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No crime worries in tiny town
It will be a white Christmas after all—at least in Paul Roberts’ living room, where he’s set up an elaborate 55-foot miniature village complete with smiling figurine children, an idyllic outdoor skating rink and picturesque heritage houses reminiscent of a bygone era.
“Christmas is my favourite time of the year,” said Roberts, who has been collecting miniature figurines for more than a decade and estimates he’s spent in excess of $10,000 on recreating his version of Bedford Falls.
Roberts said his shed is brimming “floor to ceiling” with cardboard boxes containing the tiny pieces to his make-believe world. He traditionally waits until Remembrance Day is over before unpacking the boxes and setting up the village.
“It takes me about five weeks to set up and it puts me right back into being a kid on Christmas morning,” he said. “And when I pull out the little figurine people, it’s kind of like seeing old friends again.”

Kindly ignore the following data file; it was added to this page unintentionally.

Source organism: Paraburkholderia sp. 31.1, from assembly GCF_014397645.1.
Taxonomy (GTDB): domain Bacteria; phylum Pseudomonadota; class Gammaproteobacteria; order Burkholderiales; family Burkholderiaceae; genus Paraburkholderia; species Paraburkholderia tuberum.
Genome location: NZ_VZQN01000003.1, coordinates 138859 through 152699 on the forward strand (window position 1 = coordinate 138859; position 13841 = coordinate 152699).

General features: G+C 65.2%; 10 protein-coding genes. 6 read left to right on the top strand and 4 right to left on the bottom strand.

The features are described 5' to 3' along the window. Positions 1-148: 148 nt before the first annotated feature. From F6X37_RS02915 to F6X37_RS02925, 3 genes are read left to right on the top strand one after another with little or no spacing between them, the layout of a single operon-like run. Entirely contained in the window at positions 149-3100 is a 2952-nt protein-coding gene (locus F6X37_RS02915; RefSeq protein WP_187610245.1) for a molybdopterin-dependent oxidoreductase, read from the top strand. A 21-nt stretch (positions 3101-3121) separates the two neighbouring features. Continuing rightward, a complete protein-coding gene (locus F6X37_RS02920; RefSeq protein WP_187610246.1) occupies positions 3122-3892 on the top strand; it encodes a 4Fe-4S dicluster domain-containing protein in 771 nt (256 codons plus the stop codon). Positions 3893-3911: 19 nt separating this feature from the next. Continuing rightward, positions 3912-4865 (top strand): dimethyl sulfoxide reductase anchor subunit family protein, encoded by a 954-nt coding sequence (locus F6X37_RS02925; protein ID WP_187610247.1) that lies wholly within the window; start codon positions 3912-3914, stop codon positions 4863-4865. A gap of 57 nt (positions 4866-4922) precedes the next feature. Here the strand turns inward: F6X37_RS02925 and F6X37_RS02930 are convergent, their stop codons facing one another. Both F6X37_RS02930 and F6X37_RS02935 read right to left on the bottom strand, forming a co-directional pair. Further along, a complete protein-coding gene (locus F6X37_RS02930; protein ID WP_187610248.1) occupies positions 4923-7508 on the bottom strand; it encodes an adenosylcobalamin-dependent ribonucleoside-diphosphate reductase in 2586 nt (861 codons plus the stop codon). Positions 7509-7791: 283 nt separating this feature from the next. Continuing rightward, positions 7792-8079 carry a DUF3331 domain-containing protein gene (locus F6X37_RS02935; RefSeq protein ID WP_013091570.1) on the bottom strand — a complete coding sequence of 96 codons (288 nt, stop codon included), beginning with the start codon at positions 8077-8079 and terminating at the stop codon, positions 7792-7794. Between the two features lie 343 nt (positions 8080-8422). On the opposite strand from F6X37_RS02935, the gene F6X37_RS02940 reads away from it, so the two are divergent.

Roberts’ village begins at his doorway, continuing deep into the living room where it wraps around his perfectly festive Christmas tree, naturally.
It includes a children’s petting zoo, a seaport community with whale watchers and lighthouses, an outdoor farmers market, a Victorian-style city with a single track passenger train running through the flawless neighbourhoods and a Christmas harbour where last minute shoppers, adorning children and a snowman building competition come together.
“It doesn’t take much imagination to put myself on the street,” said Roberts, looking down at the hand painted houses. “It’s a purer time, there’s no crime in my village and everybody is in the mood.”
In an effort to “spread the joy of Christmas,” Roberts filmed and posted an 11 minute video touring the village on YouTube. The video can be found at